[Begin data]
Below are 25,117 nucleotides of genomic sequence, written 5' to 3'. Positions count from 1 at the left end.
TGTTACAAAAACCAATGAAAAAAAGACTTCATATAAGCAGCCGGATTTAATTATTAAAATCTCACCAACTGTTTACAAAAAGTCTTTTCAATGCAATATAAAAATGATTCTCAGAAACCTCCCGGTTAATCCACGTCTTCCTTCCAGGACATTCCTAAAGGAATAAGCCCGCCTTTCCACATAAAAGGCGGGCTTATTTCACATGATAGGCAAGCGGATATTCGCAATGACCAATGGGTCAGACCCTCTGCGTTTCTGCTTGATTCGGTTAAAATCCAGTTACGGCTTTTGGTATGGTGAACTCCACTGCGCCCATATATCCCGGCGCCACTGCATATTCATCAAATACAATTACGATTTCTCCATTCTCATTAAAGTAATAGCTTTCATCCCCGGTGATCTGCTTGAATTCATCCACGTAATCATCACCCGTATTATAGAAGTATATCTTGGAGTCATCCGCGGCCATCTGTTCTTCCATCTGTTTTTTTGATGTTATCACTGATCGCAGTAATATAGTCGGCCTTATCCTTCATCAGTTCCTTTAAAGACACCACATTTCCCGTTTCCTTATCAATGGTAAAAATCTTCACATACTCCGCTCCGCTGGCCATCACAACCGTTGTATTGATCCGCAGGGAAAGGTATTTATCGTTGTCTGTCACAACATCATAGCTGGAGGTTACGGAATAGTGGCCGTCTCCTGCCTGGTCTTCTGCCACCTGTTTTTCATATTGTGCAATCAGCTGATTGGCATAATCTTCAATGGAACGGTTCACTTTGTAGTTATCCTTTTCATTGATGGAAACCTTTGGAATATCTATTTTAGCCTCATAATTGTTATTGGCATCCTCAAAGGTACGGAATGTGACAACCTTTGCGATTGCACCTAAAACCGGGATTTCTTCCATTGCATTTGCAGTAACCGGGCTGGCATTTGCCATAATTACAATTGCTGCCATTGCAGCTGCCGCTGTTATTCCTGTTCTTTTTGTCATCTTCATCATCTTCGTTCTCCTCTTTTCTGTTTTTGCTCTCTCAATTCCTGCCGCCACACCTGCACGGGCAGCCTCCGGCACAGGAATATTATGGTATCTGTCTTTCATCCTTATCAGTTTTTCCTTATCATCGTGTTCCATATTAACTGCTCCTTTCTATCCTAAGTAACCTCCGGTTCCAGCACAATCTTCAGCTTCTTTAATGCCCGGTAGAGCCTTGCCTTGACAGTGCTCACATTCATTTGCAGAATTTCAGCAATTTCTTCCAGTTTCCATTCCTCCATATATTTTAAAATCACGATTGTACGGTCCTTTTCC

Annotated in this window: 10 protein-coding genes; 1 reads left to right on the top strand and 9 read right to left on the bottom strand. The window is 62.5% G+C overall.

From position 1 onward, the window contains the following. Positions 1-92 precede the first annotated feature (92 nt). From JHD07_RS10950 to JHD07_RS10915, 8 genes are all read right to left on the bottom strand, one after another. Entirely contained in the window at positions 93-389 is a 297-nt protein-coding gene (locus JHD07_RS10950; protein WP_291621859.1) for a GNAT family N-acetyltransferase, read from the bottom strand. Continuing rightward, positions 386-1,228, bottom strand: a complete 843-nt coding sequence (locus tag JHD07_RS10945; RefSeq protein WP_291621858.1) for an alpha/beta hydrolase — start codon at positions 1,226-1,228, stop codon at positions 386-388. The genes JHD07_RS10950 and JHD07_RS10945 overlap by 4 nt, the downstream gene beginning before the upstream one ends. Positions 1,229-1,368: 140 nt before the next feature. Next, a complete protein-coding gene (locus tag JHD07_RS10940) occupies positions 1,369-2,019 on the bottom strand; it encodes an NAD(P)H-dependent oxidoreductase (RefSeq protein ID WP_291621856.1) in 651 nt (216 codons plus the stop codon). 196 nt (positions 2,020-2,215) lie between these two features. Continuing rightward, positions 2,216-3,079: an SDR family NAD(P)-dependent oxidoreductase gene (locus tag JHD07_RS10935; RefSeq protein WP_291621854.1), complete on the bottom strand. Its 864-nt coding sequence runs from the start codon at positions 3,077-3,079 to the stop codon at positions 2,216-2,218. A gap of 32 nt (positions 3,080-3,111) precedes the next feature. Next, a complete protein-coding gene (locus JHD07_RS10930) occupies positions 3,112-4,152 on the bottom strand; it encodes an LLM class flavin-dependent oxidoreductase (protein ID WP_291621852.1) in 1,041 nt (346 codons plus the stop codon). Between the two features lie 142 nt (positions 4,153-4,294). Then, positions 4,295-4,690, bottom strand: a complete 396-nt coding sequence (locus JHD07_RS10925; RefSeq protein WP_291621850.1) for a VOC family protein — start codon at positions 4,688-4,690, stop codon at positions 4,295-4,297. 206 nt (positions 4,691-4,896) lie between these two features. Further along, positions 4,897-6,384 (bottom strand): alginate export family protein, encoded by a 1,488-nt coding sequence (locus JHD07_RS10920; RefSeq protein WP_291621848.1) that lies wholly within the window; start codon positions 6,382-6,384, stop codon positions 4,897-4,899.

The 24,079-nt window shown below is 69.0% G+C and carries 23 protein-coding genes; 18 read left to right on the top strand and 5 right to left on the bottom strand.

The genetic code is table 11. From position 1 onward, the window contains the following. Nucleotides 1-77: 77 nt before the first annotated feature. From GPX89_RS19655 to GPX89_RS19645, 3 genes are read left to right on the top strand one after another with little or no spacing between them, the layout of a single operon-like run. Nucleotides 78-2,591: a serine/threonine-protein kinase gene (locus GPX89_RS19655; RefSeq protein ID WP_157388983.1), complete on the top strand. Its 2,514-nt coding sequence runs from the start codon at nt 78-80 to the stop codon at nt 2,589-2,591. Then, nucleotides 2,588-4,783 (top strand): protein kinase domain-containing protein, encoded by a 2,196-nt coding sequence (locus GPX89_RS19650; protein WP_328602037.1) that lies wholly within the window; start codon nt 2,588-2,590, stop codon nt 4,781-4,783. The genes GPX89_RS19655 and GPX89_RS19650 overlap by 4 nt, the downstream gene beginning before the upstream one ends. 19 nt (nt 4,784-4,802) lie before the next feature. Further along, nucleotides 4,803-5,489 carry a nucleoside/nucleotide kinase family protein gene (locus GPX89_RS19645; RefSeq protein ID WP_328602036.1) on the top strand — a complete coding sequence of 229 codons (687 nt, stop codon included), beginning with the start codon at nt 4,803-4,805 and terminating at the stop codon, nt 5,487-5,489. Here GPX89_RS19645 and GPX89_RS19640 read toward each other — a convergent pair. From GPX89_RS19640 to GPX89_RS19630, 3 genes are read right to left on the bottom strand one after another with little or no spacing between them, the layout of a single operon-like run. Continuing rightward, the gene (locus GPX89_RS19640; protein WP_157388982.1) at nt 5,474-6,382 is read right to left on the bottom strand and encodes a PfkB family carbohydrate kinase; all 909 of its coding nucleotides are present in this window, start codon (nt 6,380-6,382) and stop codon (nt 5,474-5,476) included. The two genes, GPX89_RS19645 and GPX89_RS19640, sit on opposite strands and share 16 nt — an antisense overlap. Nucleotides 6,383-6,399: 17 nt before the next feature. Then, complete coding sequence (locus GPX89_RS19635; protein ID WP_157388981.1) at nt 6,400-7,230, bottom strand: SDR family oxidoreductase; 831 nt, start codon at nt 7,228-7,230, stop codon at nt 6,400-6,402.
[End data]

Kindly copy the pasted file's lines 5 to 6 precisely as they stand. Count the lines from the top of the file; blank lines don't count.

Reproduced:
The 24,079-nt window shown below is 69.0% G+C and carries 23 protein-coding genes; 18 read left to right on the top strand and 5 right to left on the bottom strand.

The genetic code is table 11. From position 1 onward, the window contains the following. Nucleotides 1-77: 77 nt before the first annotated feature. From GPX89_RS19655 to GPX89_RS19645, 3 genes are read left to right on the top strand one after another with little or no spacing between them, the layout of a single operon-like run. Nucleotides 78-2,591: a serine/threonine-protein kinase gene (locus GPX89_RS19655; RefSeq protein ID WP_157388983.1), complete on the top strand. Its 2,514-nt coding sequence runs from the start codon at nt 78-80 to the stop codon at nt 2,589-2,591. Then, nucleotides 2,588-4,783 (top strand): protein kinase domain-containing protein, encoded by a 2,196-nt coding sequence (locus GPX89_RS19650; protein WP_328602037.1) that lies wholly within the window; start codon nt 2,588-2,590, stop codon nt 4,781-4,783. The genes GPX89_RS19655 and GPX89_RS19650 overlap by 4 nt, the downstream gene beginning before the upstream one ends. 19 nt (nt 4,784-4,802) lie before the next feature. Further along, nucleotides 4,803-5,489 carry a nucleoside/nucleotide kinase family protein gene (locus GPX89_RS19645; RefSeq protein ID WP_328602036.1) on the top strand — a complete coding sequence of 229 codons (687 nt, stop codon included), beginning with the start codon at nt 4,803-4,805 and terminating at the stop codon, nt 5,487-5,489. Here GPX89_RS19645 and GPX89_RS19640 read toward each other — a convergent pair. From GPX89_RS19640 to GPX89_RS19630, 3 genes are read right to left on the bottom strand one after another with little or no spacing between them, the layout of a single operon-like run. Continuing rightward, the gene (locus GPX89_RS19640; protein WP_157388982.1) at nt 5,474-6,382 is read right to left on the bottom strand and encodes a PfkB family carbohydrate kinase; all 909 of its coding nucleotides are present in this window, start codon (nt 6,380-6,382) and stop codon (nt 5,474-5,476) included. The two genes, GPX89_RS19645 and GPX89_RS19640, sit on opposite strands and share 16 nt — an antisense overlap. Nucleotides 6,383-6,399: 17 nt before the next feature. Then, complete coding sequence (locus GPX89_RS19635; protein ID WP_157388981.1) at nt 6,400-7,230, bottom strand: SDR family oxidoreductase; 831 nt, start codon at nt 7,228-7,230, stop codon at nt 6,400-6,402.